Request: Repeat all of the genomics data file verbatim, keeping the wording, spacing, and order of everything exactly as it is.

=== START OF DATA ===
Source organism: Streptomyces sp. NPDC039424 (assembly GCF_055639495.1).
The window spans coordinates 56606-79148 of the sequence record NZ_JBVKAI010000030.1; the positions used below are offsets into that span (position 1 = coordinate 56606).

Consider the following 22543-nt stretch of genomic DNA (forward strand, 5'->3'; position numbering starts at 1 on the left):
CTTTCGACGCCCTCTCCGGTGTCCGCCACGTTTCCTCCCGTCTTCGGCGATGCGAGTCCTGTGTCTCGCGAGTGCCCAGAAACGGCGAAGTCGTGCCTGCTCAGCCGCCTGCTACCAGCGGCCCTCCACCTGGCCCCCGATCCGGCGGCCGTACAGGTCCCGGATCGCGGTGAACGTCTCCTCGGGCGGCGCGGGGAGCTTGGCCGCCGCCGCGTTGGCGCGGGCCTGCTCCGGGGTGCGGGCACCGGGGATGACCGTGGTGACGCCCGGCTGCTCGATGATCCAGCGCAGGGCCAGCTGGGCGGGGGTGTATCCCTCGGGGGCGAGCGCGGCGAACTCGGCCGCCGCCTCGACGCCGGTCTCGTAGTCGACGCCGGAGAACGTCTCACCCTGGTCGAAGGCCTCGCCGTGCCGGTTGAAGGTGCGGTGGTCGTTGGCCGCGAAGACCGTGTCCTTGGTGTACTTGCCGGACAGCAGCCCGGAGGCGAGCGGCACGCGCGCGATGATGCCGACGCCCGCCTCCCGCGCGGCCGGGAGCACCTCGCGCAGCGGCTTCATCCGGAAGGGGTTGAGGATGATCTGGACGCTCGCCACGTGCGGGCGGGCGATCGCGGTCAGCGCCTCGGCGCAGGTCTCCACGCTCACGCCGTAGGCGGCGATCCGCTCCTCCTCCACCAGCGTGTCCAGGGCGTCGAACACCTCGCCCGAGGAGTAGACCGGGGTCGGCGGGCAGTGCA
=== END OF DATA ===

Source organism: Streptomyces sp. NPDC039424 (assembly GCF_055639495.1).
The window spans coordinates 56606-79148 of the sequence record NZ_JBVKAI010000030.1; the positions used below are offsets into that span (position 1 = coordinate 56606).

Consider the following 22543-nt stretch of genomic DNA (forward strand, 5'->3'; position numbering starts at 1 on the left):
CTTTCGACGCCCTCTCCGGTGTCCGCCACGTTTCCTCCCGTCTTCGGCGATGCGAGTCCTGTGTCTCGCGAGTGCCCAGAAACGGCGAAGTCGTGCCTGCTCAGCCGCCTGCTACCAGCGGCCCTCCACCTGGCCCCCGATCCGGCGGCCGTACAGGTCCCGGATCGCGGTGAACGTCTCCTCGGGCGGCGCGGGGAGCTTGGCCGCCGCCGCGTTGGCGCGGGCCTGCTCCGGGGTGCGGGCACCGGGGATGACCGTGGTGACGCCCGGCTGCTCGATGATCCAGCGCAGGGCCAGCTGGGCGGGGGTGTATCCCTCGGGGGCGAGCGCGGCGAACTCGGCCGCCGCCTCGACGCCGGTCTCGTAGTCGACGCCGGAGAACGTCTCACCCTGGTCGAAGGCCTCGCCGTGCCGGTTGAAGGTGCGGTGGTCGTTGGCCGCGAAGACCGTGTCCTTGGTGTACTTGCCGGACAGCAGCCCGGAGGCGAGCGGCACGCGCGCGATGATGCCGACGCCCGCCTCCCGCGCGGCCGGGAGCACCTCGCGCAGCGGCTTCATCCGGAAGGGGTTGAGGATGATCTGGACGCTCGCCACGTGCGGGCGGGCGATCGCGGTCAGCGCCTCGGCGCAGGTCTCCACGCTCACGCCGTAGGCGGCGATCCGCTCCTCCTCCACCAGCGTGTCCAGGGCGTCGAACACCTCGCCCGAGGAGTAGACCGGGGTCGGCGGGCAGTGCA